All five Democratic candidates have issued economic development packages that come in slightly different wrappings, with different names. Matt Dunne gave us “The Innovation State,” Deb Markowitz is pitching “JumpstartVT,” Peter Shumlin has a “Vision for Vermont,” Susan Bartlett is offering “A Realistic Jobs Plan for Vermont,” and Doug Racine issued “Revitalizing our Economy.”
The plans range in length from three pages (Bartlett’s) to 27 pages (Shumlin’s). Bartlett’s proposal is the only one of the five that is focused solely on job creation initiatives. All of the rest read like soup-to-nuts campaign platforms. Just about every key area of policy — health care, education, broadband, energy and tax policy — is swept into the economic development basket.
And then there’s the other key question: How do you pay for all these initiatives? With the exception of Dunne’s plan to use revenue bonds to pay for broadband expansion and Bartlett’s proposal to borrow $15 million over two years for affordable housing investments (also banking on the state’s bonding capacity), the candidates propose paying for many of the new initiatives with money from old programs.
Because there is some crossover between candidates, we’ve grouped elements of the plans in same and different (“outlier ideas”) categories. We’ve tried to sum up each of the ideas in a paragraph. For readers who want to know more, we’ve included links to the campaign plans and reports from Vtdigger.org, the Burlington Free Press and the Vermont Press Bureau.
Bartlett wants to free up more capital for small businesses by encouraging the Vermont Economic Development Authority to work with local banks to create a lending program for new enterprises. Bartlett also proposes the creation of an Office of Innovation and Intellectual Property for entrepreneurs who need investors and technical and business support. She wants to invest $60 million a year in affordable housing projects to help lift the hard-hit construction trades out of the doldrums.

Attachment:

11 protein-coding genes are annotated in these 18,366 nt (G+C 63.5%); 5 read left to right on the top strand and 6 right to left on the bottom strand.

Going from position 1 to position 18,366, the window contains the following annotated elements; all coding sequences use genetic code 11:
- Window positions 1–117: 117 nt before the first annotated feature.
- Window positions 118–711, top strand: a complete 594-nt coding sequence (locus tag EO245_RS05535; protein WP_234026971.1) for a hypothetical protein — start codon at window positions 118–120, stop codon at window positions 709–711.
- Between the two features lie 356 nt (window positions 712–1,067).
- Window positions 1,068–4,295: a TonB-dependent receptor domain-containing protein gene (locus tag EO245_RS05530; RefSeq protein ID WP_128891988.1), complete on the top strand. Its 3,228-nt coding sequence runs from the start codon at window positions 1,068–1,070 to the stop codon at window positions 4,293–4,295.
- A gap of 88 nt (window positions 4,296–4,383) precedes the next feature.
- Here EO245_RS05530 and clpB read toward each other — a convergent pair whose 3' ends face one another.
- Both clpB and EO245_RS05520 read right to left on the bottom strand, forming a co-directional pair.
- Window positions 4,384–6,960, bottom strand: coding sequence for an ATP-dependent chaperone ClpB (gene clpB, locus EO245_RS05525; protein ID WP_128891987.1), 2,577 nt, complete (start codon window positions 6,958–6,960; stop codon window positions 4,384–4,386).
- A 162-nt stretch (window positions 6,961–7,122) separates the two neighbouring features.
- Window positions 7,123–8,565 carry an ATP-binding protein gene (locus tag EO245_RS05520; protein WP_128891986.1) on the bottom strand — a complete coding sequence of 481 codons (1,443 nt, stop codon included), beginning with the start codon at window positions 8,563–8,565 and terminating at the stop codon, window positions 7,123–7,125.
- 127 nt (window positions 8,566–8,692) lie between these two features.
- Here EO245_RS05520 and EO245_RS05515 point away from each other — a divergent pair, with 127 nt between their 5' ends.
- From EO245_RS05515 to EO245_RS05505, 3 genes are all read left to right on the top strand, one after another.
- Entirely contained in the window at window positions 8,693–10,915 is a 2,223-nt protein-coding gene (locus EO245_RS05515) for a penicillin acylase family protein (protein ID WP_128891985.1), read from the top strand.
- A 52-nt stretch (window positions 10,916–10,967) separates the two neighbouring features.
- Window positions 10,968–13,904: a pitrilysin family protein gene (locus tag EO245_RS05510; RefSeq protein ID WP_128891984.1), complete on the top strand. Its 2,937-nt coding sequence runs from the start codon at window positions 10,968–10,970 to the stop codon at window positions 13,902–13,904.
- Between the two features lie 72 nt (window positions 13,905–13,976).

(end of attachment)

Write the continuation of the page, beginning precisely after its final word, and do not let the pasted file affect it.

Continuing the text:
Dunne points to four types of economic engines that the state needs to encourage in order to develop its economy in the competitive global business environment: new enterprises that will mature and eventually be bought out by bigger companies; the creative economy; tourism based on outdoor recreation; and “slow money” businesses, such as agriculture and food. His plan includes micro-loan programs for new businesses, service scholarships for college students and job training programs in information technology and “next generation” agriculture.
Markowitz wants to “end relationships” with banks that profit from state investments, but refuse to lend money to Vermont businesses; create a tax credit program for businesses that don’t qualify for the Vermont Employment Growth Incentive program; and create tax incentives for Vermonters who want to save to start a business.
Racine is proposing a state property tax credit for new construction that is LEED certified (an internationally recognized green building certification system) or any existing building retrofitted to conform to LEED standards. He is also promoting a permit ombudsmen concept – a single point of contact in each region for businesses that are in the process of obtaining permits.